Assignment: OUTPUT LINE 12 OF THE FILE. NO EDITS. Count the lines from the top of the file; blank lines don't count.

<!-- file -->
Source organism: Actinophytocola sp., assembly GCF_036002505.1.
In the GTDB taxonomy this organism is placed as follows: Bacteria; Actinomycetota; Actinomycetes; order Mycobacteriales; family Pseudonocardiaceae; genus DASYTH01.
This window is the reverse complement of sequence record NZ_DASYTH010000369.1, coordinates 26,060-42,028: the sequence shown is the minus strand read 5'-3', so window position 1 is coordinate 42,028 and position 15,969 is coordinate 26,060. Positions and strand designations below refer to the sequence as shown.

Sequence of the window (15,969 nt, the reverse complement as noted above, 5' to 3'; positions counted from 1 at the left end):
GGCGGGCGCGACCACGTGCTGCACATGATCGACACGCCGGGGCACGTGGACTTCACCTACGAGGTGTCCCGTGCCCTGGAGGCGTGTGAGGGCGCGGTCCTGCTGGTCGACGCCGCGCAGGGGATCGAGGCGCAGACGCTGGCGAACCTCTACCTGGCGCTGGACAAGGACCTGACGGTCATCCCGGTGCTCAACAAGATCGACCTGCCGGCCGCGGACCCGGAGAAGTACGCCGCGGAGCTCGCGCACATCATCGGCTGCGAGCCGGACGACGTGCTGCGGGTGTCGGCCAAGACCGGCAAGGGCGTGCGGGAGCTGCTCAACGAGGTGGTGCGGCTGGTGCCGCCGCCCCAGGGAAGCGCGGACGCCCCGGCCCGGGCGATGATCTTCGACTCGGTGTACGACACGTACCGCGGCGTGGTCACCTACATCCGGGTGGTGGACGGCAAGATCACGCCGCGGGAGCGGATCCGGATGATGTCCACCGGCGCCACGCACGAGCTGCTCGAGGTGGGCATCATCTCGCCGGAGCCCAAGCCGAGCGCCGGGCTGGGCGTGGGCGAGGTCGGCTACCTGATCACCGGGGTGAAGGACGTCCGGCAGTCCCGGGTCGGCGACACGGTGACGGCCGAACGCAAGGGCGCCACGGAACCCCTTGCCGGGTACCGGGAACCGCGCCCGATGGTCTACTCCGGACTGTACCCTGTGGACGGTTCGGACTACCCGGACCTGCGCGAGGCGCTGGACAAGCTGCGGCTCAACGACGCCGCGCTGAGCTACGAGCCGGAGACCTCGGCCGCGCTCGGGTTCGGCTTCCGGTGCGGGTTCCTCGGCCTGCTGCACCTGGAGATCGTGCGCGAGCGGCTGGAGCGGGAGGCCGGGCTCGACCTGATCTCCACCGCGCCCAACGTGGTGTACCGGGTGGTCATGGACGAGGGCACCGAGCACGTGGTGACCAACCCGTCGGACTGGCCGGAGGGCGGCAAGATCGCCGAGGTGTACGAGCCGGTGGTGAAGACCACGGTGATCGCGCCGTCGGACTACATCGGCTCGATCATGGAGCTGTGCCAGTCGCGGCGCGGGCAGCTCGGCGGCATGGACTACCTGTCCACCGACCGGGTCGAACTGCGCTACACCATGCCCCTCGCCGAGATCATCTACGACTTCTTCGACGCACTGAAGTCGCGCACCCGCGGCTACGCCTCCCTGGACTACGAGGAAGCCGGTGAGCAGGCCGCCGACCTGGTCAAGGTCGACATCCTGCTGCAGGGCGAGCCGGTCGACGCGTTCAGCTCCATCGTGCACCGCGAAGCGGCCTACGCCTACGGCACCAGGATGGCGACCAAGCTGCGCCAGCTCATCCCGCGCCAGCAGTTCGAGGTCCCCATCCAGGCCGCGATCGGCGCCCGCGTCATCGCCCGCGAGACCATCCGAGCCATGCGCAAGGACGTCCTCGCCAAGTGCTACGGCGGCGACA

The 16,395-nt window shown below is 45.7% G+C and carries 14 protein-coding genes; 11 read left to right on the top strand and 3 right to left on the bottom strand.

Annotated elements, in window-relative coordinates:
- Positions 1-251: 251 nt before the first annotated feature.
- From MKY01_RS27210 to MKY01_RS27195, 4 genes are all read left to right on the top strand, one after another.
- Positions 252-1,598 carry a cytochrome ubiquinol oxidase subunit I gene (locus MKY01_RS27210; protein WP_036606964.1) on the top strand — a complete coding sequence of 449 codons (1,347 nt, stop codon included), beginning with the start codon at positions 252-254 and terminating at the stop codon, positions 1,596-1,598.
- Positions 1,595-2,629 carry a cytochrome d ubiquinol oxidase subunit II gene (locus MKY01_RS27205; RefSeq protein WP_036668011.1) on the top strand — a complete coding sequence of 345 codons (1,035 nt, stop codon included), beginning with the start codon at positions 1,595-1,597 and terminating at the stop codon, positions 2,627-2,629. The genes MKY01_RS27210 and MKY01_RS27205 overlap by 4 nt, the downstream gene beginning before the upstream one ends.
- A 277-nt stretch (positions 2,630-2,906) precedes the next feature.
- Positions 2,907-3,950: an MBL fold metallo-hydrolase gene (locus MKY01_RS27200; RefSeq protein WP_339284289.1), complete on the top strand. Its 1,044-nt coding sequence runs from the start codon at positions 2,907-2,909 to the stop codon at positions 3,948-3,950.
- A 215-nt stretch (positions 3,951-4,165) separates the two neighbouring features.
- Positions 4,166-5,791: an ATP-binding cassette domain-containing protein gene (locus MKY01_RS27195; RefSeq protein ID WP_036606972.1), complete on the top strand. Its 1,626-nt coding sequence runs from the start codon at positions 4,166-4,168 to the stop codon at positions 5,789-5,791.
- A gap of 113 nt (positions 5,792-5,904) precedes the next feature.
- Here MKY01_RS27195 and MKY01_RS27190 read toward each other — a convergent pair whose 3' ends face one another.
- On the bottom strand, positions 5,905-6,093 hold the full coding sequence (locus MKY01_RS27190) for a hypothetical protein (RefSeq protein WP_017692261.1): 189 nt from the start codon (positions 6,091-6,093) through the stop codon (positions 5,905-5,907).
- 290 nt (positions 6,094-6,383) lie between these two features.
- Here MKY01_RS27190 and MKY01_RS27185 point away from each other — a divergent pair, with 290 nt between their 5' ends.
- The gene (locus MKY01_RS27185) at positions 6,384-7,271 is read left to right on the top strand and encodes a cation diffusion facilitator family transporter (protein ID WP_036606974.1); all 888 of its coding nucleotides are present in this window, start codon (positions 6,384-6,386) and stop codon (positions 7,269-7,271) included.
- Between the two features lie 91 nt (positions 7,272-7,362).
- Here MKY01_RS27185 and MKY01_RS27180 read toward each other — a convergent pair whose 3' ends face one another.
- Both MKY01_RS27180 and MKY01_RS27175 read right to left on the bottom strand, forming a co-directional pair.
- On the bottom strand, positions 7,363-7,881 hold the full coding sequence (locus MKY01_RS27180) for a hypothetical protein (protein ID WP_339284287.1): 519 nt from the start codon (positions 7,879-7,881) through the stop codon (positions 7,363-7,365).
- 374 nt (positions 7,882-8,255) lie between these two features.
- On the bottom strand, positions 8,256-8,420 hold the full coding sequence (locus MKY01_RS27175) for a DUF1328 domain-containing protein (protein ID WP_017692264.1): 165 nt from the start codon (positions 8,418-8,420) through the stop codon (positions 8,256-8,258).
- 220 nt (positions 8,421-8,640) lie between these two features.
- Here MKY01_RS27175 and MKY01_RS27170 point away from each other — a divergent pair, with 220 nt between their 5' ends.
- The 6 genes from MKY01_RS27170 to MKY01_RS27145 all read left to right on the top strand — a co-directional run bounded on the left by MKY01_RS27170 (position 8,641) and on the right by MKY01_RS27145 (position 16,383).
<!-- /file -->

- A 277-nt stretch (positions 2,630-2,906) precedes the next feature.